This is especially true if you want to live a carpet beetle-free life without contacting local exterminators.
How to Use Boric Acid
When it comes to using boric acid for carpet beetles, you have a couple of options.
First, you can use the product fresh from the packaging. Second, you can dilute it in water to come up with a homemade insecticide effective for killing carpet beetles.
Let’s discuss them further…
Sprinkling on Problem Areas
Boric acid is widely available in powder form. If you happen to get your hands on it, using this DIY solution for a carpet beetle infestation is as simple as sprinkling some of it on problem areas.
It is a good idea to sprinkle boric acid on carpets and upholstered pieces of furniture. You may also sprinkle it near or around items that carpet beetles love snacking on.
However, refrain from sprinkling it near food products or where children and pets can come into contact with it. Later, we will talk about some of the safety risks of using boric acid.
Make sure that you allow boric acid to remain in place for at least two hours. Afterward, remove with a vacuum cleaner.
Spraying on Carpet Beetles
Do you prefer to use boric acid in liquid form, just like an insecticide, but your local hardware or home improvement store does not sell it?
Worry not because here’s the recipe for turning boric acid powder into spray:
- In a large bowl, place two cups of hot water.
- Dissolve one tablespoon of boric acid in it.
- Allow the mixture to cool to room temperature.
- Transfer to a 500-milliliter spray bottle.
That’s it — you just made a DIY insecticide for carpet beetles! You can spray it directly on those creepy crawlers. It’s also effective for destroying carpet beetle eggs. Just remember to shake very well before spraying.
Boric Acid Safety Issues
Since boric acid can poison carpet beetles and dehydrate them, too, it’s no wonder why it is one of the most effective home remedies for a carpet beetle infestation.
It’s perfect especially for those who would like to have infestation-free homes without the need to pay the pros.
Unfortunately, the use of boric acid is not a good idea if there are kids or pets around. Other than carpet beetles, the product may also harm children and our furry friends.
Boric acid is generally considered as safe for adults. However, it may cause skin irritation in some. It is very much likely to cause eye irritation if it gets in the peepers.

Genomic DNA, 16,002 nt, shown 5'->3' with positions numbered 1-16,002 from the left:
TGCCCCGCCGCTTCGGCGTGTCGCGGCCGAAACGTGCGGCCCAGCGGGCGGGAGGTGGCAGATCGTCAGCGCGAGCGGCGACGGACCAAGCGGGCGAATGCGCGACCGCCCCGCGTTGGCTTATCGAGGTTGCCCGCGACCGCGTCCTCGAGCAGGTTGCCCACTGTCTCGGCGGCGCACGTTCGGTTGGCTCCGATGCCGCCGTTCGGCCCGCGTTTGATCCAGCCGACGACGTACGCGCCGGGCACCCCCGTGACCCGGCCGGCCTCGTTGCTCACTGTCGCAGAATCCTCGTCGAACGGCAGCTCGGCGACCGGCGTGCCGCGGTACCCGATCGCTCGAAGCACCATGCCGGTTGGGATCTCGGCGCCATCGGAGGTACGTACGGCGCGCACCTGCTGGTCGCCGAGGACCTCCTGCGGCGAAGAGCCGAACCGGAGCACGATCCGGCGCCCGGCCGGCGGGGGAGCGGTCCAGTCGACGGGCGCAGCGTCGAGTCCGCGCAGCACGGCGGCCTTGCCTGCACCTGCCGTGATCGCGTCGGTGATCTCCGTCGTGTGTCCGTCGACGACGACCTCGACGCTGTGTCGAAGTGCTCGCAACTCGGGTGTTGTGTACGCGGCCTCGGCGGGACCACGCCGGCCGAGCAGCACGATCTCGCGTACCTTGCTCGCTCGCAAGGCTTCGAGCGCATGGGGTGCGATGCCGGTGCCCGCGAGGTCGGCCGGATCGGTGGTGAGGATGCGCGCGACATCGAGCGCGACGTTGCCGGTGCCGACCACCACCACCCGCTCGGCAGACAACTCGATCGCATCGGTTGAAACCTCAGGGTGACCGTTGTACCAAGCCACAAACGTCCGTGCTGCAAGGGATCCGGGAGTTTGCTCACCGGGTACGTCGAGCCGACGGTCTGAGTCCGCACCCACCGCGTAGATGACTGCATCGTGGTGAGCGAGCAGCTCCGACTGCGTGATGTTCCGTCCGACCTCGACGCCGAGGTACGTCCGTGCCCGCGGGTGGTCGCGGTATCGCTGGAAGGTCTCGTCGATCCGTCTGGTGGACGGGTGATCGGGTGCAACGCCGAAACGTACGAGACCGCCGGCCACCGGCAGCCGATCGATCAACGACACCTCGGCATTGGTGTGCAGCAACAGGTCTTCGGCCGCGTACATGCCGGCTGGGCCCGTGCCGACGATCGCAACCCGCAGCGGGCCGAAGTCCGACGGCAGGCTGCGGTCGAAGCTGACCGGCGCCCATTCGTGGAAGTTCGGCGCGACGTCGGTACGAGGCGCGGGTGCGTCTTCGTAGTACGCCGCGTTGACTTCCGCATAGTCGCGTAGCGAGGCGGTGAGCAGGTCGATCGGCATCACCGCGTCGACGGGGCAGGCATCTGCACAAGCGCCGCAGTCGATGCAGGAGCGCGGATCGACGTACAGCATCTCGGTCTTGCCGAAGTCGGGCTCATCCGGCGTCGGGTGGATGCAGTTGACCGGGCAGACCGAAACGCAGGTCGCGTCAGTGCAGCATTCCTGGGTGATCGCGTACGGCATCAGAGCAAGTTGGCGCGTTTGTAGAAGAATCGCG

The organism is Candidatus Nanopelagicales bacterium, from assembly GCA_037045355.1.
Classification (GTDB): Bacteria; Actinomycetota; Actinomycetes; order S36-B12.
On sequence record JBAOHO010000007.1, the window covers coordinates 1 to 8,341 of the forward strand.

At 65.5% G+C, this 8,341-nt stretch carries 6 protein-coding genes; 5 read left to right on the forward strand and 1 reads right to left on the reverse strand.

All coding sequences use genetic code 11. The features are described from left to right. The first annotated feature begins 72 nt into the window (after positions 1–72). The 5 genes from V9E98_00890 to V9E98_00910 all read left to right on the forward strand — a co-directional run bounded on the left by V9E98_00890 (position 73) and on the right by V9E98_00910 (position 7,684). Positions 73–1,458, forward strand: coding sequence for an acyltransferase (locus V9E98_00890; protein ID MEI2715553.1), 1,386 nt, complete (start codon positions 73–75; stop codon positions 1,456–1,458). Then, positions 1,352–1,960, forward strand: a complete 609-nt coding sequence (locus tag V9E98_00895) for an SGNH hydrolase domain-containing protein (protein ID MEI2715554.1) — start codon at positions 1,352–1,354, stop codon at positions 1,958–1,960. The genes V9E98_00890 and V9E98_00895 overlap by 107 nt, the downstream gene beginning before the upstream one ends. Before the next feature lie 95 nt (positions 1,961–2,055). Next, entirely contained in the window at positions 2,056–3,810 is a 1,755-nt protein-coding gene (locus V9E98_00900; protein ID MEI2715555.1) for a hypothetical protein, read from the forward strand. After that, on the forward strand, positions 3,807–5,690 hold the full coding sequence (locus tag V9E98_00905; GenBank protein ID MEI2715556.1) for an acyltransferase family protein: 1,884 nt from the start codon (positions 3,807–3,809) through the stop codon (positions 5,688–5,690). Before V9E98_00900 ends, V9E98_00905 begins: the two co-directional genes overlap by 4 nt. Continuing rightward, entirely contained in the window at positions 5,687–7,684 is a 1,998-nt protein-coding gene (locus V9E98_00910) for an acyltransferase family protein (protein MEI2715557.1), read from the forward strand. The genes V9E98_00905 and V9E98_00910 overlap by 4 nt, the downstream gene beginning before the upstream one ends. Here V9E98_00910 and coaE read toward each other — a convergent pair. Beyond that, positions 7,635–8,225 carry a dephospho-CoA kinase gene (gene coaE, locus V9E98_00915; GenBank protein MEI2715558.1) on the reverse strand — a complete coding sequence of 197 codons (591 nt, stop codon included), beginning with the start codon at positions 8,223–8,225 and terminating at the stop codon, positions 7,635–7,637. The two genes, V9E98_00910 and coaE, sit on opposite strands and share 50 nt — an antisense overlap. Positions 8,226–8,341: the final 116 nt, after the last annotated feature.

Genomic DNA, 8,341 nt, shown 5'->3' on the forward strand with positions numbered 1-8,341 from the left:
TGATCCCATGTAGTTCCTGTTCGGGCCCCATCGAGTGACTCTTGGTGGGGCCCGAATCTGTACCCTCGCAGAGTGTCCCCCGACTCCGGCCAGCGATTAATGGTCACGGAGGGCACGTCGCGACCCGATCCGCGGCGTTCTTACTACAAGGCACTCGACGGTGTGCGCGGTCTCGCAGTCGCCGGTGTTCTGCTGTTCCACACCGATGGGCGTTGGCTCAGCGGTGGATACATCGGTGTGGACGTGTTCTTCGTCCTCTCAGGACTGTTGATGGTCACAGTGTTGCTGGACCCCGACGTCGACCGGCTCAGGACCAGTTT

Exposure to high amounts of boric acid can cause serious problems. Check out the following:
- Respiratory problems may strike if inhaled.
- Ingestion may cause nausea, vomiting, stomachache, and other digestive issues.
- Muscle weakness and headaches are reported by some.
- Extreme toxicity may cause kidney problems and endocrine issues.
Kids most especially are at risk of encountering the serious problems mentioned above. Because of their body weight, inhaling or ingesting even small amounts of boric acid can easily lead to big problems.
It’s also a terrible idea use boric acid as a home remedy for carpet beetles if there are pets around. In animals, boric acid is known to cause blood and endocrine disorders. Generally speaking, the smaller the animal, the more serious the risks.
Apply boric acid in cracks and crevices as well as other hard-to-reach places only. This is to keep everyone at home, including especially children and pets, out of harm’s way.
Just Before You Use Boric Acid
There is no denying that boric acid can help you in your quest to remove carpet beetles from your home via the DIY approach. When ingested, it can poison carpet beetles. But even if carpet beetles do not ingest it, the product can still kill them by leaving them dehydrated.
Unfortunately, while 100% natural, boric acid is not completely safe. If it gets in your eye, it’s likely for you to experience eye irritation. Your skin may get irritated, too, if it’s sensitive to boric acid.
Large amounts of boric acid can cause respiratory and digestive issues when inhaled or ingested respectively.
If you happen to ingest a lot of it, you may end up with problems related to your kidneys and endocrine system. Children are at higher risk of encountering all sorts of health issues. The same is true for pets.
Needless to say, boric acid should be used with caution.
There are better, safer ways to deal with carpet beetles. Check my post about pesticide-free carpet beetle traps.
Photo Credit: Joseph Berger, Bugwood.org